Below is the substance of a communication I received from Chicago Public Schools CEO Forrest Claypool and Chief Education Officer Janice Jackson concerning the possibility of a teachers strike tomorrow (Tuesday, October 11th).
Chicago Public Schools (CPS) and the Chicago Teachers Union (CTU) are continuing to negotiate. In the event of a teachers’ strike, however, CPS will ensure that all children have access to safe, welcoming environments.
Should a strike occur, all classes and extracurricular activities will be canceled. Parents who can keep their children at home or at a non-CPS location are encouraged to do so. Students who need a place to go will be welcome at their usual school during normal bell schedules, or at any other school that is appropriate for their grade level. They will be greeted by principals and non-Chicago Teachers Union (CTU) staff, and will be fed and engaged throughout each day.
Parents who wish to take advantage of this option must register their children at cps.edu/strikeplan, where they can learn more about all the options available to them. Parents can also call 311, the City of Chicago’s information hotline, for assistance with site locations and registration.
In addition to schools, parents may also send their children to certain Chicago Park District and the Chicago Public Library locations, including Loyola Park, 1230 W. Greenleaf (at the Lake), and the Rogers Park Library, 6907 N. Clark (at Farwell). The CTA will provide CPS students with free transportation.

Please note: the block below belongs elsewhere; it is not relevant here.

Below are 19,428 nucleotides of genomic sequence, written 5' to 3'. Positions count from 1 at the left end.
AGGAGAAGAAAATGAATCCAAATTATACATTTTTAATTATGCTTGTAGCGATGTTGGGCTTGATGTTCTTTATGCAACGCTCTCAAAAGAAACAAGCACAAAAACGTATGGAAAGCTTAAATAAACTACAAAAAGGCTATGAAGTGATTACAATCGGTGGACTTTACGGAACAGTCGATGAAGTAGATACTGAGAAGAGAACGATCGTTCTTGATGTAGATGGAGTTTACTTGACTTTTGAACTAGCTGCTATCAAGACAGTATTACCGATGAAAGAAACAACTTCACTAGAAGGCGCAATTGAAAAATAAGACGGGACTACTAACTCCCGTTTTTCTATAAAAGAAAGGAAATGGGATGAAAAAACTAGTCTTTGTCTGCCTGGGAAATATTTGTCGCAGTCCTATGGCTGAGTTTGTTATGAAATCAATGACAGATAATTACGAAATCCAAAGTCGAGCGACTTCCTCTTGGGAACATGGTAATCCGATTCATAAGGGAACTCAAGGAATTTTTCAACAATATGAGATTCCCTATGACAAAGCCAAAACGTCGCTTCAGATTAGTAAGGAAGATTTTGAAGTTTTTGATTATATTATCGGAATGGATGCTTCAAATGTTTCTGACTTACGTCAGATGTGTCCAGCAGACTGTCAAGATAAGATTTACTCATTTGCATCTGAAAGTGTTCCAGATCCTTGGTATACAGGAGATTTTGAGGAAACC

These contingency plans are a precaution at this point, as CPS continues to negotiate with CTU leadership in the belief a strike can be averted.
Click here for an overview document that outlines the recommendations of an independent fact-finder, which were rejected by the CTU. The recommendations largely followed a proposal the school board made in January, which also was turned down by the union bargaining team. The recommendations included an average 7.15% net increase in teacher compensation, more freedom on grading, fewer evaluations, less paperwork and establishing community schools.
Together with our principals and parents, our teachers have helped get the school year off to a strong start, which is why I urge CPS and the CTU to do everything possible to reach an agreement, keep students in the classroom and provide teachers with the best deal possible given CPS’s financial situation.